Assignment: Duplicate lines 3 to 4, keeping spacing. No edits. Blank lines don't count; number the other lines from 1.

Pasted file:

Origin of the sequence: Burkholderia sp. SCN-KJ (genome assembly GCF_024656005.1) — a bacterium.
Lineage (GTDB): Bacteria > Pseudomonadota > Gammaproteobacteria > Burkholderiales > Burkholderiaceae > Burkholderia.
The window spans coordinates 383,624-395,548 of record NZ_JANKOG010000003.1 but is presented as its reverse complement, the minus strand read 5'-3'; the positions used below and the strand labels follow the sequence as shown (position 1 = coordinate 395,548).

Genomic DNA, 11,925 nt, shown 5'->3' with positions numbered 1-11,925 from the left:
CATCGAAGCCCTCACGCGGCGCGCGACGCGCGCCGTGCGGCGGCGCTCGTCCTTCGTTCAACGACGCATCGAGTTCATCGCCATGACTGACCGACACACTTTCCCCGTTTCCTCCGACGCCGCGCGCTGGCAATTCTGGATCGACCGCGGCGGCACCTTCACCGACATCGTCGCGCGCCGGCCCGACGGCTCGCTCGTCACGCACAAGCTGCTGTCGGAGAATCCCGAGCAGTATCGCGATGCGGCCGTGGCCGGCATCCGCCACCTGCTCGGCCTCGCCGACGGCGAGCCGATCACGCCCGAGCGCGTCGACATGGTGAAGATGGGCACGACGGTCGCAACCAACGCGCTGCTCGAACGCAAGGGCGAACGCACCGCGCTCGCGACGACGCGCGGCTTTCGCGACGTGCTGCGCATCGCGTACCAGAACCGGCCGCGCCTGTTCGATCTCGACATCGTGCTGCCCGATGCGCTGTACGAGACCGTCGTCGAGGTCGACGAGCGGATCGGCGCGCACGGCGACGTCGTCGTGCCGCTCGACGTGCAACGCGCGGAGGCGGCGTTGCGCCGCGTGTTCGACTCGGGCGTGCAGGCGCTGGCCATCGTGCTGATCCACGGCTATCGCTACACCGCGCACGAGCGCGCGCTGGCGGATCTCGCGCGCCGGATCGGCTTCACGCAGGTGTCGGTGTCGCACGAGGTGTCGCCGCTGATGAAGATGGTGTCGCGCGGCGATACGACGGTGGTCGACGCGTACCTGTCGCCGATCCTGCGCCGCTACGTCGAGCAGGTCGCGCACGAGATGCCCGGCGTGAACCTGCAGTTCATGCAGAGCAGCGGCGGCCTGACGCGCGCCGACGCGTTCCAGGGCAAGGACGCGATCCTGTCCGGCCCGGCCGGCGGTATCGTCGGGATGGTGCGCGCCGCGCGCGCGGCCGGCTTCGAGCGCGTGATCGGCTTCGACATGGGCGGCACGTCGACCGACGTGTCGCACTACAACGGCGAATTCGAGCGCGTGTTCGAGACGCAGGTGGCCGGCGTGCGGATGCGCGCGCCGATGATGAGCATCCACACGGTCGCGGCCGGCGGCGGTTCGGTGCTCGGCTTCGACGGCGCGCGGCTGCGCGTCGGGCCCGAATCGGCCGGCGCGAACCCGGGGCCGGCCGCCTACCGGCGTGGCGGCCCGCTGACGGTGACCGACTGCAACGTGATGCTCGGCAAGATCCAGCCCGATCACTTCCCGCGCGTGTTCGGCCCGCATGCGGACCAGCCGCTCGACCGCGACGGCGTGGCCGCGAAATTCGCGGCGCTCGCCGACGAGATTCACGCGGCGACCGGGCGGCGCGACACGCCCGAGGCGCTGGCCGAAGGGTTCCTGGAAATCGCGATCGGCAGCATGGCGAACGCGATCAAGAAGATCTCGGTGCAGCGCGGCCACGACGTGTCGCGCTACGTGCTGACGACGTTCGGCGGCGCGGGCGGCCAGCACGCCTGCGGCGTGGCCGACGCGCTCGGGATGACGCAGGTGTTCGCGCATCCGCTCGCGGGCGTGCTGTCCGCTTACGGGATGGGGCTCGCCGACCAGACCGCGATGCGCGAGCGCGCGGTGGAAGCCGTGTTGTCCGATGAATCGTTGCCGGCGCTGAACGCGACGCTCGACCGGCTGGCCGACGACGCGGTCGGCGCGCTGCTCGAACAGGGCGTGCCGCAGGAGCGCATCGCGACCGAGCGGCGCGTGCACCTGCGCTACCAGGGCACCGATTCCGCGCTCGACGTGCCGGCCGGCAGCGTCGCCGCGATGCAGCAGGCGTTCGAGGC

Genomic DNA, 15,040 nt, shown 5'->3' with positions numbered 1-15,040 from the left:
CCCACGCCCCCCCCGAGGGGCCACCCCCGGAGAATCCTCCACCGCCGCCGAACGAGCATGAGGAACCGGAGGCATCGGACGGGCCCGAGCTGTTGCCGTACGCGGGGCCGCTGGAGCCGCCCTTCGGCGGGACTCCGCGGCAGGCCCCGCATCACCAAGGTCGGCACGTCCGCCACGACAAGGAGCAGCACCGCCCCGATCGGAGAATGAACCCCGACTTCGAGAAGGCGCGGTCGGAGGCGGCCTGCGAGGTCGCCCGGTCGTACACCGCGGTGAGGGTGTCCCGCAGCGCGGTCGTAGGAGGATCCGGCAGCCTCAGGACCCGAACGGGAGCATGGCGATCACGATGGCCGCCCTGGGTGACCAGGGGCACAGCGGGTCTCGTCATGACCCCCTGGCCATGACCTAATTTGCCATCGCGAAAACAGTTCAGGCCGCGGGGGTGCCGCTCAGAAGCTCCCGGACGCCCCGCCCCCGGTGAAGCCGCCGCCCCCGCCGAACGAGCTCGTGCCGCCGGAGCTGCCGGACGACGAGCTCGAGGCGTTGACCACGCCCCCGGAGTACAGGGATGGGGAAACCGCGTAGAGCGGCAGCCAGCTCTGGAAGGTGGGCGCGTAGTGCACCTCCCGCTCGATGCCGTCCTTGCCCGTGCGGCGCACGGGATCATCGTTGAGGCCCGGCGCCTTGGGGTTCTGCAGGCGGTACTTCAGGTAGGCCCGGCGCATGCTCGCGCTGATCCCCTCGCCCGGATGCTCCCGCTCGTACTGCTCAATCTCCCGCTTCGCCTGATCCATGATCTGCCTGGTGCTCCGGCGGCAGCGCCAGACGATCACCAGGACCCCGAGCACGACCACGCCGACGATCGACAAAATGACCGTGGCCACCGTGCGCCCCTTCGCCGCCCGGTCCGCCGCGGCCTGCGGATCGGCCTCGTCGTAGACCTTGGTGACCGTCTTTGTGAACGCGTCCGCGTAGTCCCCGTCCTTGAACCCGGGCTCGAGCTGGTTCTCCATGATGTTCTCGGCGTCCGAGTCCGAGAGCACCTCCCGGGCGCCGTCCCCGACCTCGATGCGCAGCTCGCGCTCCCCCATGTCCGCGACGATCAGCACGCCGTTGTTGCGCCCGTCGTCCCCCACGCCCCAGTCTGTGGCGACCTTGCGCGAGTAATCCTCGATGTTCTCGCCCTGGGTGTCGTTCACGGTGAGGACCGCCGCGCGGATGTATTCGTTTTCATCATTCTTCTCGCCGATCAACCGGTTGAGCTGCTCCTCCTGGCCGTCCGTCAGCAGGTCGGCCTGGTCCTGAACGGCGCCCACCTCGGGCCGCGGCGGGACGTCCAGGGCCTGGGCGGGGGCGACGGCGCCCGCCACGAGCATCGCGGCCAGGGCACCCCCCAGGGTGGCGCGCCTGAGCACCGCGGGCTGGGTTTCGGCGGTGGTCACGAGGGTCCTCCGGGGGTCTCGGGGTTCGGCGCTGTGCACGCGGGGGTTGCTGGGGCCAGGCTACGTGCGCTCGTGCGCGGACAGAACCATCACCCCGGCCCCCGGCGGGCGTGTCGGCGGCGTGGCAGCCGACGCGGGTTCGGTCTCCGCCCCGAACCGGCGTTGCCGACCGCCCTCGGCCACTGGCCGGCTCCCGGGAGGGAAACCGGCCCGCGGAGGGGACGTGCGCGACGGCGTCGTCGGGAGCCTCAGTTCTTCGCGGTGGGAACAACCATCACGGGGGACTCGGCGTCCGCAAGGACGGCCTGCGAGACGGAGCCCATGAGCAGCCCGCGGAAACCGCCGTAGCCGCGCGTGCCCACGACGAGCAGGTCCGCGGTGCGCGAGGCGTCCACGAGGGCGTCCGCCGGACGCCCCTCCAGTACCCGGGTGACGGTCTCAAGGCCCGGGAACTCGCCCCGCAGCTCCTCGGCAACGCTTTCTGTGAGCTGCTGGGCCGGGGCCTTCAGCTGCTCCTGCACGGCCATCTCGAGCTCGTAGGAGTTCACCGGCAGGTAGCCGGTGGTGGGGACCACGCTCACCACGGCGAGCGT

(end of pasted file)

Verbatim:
The window spans coordinates 383,624-395,548 of record NZ_JANKOG010000003.1 but is presented as its reverse complement, the minus strand read 5'-3'; the positions used below and the strand labels follow the sequence as shown (position 1 = coordinate 395,548).

Genomic DNA, 11,925 nt, shown 5'->3' with positions numbered 1-11,925 from the left: